The first service of its kind in Canada, BC Children’s Hospital’s Compass program has increased access to mental health and substance-use supports for more than 1,000 children and youth in its inaugural year
Compass is a telephone resource for community care providers who care for children and youth under the age of 25. In its first year, the focus has been on increasing use by care providers based in rural communities in the North, Interior and on Vancouver Island. More than 60 per cent of those helped have been from these regions.
Care providers based in rural communities may have limited experience supporting children and youth with complex mental health and substance use concerns.
By calling the multi-disciplinary Compass team made up of psychiatrists, psychologists, nurses, social workers and more, they can access expert information, advice, resources and consultation services remotely, including follow-up support in more complex cases.
This improves access to health care for children or youth in their home communities. In consulting with Compass, care providers also develop skills and knowledge that may help them care for future patients.
Compass can also provide direct consultation services to youth across the province who have mental health and substance use concerns. Youth are connected to this service by care providers and it can be done in person or via telehealth.
Compass’ mandate also includes education for community care providers. The program is developing a provincial education strategy for community providers, including remote training modules like webinars.
About one in seven young people in B.C. will experience a mental illness at some point, and recent surveys show that increasing numbers of high school students in B.C. report experiencing anxiety and depression.
Most calls to Compass were for patients with multiple mental health or substance-use concerns, indicating that community providers are managing complex cases.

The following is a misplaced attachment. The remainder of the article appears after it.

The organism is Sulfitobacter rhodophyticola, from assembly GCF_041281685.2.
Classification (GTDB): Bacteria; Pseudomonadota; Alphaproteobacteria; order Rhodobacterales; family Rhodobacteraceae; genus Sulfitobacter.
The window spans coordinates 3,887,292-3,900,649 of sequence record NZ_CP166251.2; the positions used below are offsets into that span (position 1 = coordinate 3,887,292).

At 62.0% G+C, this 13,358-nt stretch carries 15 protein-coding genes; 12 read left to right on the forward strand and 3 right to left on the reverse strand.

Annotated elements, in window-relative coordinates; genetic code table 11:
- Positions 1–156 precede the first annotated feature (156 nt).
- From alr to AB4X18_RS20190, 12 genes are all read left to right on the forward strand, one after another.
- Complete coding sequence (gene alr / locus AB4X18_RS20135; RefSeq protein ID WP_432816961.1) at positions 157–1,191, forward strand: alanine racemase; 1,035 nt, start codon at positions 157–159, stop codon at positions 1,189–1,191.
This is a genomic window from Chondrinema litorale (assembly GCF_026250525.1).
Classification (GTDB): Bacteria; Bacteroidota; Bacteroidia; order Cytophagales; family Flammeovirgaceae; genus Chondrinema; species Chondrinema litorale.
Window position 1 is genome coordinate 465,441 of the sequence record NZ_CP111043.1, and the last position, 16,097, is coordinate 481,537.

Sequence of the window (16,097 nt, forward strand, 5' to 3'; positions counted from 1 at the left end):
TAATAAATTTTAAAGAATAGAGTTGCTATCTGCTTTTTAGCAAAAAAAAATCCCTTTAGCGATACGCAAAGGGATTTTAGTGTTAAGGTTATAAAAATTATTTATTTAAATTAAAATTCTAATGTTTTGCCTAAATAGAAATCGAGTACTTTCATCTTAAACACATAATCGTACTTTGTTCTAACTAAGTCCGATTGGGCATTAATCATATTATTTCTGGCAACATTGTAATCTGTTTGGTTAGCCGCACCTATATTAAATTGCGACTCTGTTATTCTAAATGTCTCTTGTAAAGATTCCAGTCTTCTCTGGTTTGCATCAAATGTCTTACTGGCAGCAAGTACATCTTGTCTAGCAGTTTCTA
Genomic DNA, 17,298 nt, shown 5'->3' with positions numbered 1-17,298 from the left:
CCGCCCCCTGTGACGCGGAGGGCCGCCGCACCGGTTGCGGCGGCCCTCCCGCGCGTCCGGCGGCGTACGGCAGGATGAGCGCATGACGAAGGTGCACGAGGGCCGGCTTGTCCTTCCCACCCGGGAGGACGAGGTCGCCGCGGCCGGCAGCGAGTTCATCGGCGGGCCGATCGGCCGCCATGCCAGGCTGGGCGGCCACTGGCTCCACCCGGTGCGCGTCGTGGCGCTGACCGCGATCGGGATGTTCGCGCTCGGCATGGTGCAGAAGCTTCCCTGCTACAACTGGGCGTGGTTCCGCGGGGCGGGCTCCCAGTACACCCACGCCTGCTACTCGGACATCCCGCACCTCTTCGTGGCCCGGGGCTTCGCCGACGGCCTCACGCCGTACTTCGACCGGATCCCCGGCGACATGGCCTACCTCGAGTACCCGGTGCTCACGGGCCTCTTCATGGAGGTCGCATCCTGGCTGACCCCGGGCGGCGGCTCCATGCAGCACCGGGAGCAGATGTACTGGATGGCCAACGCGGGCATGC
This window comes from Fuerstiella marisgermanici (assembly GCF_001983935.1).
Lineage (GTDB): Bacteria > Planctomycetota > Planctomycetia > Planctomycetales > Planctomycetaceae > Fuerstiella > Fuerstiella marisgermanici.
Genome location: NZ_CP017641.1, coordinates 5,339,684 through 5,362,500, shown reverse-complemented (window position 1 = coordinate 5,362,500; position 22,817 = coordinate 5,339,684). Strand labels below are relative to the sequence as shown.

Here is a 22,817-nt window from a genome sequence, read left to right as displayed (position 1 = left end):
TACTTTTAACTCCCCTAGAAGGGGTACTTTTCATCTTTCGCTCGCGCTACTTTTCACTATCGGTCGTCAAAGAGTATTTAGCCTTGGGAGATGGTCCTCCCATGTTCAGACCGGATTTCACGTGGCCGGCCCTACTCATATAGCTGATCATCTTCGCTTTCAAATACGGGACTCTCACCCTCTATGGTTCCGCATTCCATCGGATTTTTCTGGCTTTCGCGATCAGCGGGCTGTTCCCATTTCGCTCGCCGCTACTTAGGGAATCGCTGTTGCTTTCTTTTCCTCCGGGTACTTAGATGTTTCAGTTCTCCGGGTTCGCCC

In approximately 20 per cent of calls made to Compass, care providers identified substance use concerns as an issue their patient is facing. A particular focus of the Compass program is treating youth with concurrent disorders – that is, mental health and substance use issues at the same time.
In more than 90 per cent of cases, care providers were given all of the information they needed to support their patient in one phone call.
Approximately 85 per cent of calls came from primary care providers, with social workers, school counsellors and others also using the program.
Providers are finding Compass useful: 23 per cent of providers have used the program to support more than one client.
“I have used the Compass program and found it to be an excellent support in caring for children and youth with mental health issues. It has given me crucial, timely access to expert guidance and consultation and has proven to be a great resource, especially for communities that historically have not had great access to this type of care,” said Dr. Ralph Tudhope, Family Physician based in Northern BC.
“We started this program with the vision of improving the quality of care for children and youth across B.C. struggling with mental health and substance use issues, particularly in rural communities. Our dual approach to providing direct support and increasing provider capacity through education means more and more youth in B.C. are getting better, faster access to the care they need. Together we are working to improve the lives of our children and youth, one call at a time,” said Dr. Jennifer Russel, Compass’s clinical director, BC Children’s Hospital.